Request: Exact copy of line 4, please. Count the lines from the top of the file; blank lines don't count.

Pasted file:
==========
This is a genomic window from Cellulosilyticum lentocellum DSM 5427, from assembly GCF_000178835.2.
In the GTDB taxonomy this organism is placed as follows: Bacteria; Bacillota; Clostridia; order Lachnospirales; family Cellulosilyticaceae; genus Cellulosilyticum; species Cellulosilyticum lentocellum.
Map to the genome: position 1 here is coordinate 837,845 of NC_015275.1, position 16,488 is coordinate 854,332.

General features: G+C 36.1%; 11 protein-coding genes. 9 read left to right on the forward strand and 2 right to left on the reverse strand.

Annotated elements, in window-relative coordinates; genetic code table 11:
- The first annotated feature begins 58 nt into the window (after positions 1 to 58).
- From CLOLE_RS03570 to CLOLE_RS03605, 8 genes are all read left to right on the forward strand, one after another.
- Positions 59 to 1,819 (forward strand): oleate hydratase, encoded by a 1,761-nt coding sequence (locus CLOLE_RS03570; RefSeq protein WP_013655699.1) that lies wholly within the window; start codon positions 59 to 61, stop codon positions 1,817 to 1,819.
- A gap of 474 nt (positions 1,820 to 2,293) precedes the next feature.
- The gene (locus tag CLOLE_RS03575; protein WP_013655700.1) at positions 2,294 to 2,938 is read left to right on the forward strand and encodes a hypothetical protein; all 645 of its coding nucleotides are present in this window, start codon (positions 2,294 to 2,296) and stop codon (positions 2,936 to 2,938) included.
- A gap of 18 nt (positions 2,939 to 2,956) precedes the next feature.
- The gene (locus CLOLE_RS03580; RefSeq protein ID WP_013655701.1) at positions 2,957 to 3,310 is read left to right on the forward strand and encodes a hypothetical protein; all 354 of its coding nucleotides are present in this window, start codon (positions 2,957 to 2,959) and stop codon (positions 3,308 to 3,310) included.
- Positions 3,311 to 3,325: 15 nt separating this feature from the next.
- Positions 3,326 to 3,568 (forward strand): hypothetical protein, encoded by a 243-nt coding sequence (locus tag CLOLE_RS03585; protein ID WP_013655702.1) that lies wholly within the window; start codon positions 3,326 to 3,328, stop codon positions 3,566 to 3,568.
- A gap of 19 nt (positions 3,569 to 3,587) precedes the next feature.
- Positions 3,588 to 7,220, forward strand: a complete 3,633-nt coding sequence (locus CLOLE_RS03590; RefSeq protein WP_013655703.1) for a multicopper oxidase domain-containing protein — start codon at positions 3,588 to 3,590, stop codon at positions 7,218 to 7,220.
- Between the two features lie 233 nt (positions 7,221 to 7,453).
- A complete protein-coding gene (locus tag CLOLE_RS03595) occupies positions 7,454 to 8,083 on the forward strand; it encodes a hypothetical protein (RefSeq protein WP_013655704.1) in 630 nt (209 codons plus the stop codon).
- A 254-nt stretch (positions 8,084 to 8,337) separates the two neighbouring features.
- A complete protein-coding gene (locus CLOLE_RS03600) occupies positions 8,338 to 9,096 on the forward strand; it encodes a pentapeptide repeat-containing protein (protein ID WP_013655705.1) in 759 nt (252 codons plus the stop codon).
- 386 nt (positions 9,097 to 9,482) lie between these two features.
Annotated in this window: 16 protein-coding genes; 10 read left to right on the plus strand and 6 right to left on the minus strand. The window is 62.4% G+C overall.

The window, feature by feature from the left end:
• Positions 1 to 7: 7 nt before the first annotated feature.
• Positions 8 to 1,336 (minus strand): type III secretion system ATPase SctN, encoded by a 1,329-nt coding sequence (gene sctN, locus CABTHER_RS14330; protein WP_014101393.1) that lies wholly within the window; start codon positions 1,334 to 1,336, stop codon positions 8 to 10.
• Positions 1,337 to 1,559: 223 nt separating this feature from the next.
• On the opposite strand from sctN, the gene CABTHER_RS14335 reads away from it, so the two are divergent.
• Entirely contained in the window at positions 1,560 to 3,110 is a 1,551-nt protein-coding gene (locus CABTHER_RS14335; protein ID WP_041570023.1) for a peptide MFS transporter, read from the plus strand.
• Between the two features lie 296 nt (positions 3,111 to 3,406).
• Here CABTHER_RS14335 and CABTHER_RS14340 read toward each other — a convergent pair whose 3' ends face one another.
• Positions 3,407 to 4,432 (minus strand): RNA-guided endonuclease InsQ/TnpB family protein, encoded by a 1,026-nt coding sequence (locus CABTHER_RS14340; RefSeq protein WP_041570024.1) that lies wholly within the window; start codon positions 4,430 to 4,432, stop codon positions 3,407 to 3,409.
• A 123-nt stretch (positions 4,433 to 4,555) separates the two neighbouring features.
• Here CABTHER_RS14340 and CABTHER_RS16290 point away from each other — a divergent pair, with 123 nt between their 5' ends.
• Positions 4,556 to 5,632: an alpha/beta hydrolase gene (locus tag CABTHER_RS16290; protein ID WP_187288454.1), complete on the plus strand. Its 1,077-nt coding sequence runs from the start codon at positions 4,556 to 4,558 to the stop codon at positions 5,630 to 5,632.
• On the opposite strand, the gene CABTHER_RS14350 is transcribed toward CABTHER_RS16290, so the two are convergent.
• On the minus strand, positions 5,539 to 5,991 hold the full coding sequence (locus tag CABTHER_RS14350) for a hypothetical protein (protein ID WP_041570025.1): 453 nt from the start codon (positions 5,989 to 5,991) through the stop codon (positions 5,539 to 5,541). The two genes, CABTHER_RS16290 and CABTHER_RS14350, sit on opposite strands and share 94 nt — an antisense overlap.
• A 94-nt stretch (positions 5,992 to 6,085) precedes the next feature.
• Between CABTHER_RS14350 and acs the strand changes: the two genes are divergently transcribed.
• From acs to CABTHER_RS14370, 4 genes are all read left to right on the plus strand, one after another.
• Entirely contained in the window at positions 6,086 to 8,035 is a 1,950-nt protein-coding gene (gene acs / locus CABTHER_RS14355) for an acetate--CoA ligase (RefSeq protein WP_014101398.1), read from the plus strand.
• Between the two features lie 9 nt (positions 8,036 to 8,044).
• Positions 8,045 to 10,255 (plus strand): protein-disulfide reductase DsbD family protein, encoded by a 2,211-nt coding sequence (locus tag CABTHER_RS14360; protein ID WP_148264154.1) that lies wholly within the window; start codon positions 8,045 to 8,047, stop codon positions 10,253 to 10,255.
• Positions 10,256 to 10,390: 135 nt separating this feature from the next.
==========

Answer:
General features: G+C 36.1%; 11 protein-coding genes. 9 read left to right on the forward strand and 2 right to left on the reverse strand.